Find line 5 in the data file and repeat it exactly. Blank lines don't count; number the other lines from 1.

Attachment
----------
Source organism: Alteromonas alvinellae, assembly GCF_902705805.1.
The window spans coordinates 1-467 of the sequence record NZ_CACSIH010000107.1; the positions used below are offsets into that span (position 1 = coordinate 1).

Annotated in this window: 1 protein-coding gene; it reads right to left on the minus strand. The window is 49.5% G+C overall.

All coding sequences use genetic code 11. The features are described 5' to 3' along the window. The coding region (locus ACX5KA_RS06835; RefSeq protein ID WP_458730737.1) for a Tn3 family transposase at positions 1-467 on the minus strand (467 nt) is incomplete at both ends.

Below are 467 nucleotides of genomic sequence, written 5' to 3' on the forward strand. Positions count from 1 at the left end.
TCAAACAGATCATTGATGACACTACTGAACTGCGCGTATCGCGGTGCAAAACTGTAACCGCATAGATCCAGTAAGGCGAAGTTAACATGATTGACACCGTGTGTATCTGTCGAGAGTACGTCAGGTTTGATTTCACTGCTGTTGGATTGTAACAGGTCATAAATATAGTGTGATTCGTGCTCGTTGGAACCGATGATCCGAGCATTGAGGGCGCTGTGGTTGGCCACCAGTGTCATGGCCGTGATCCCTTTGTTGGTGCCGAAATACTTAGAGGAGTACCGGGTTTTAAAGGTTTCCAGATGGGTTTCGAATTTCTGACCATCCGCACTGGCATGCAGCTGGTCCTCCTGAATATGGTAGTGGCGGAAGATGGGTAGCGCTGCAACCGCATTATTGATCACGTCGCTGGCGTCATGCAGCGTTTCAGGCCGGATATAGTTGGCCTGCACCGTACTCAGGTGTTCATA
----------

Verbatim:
Below are 467 nucleotides of genomic sequence, written 5' to 3' on the forward strand. Positions count from 1 at the left end.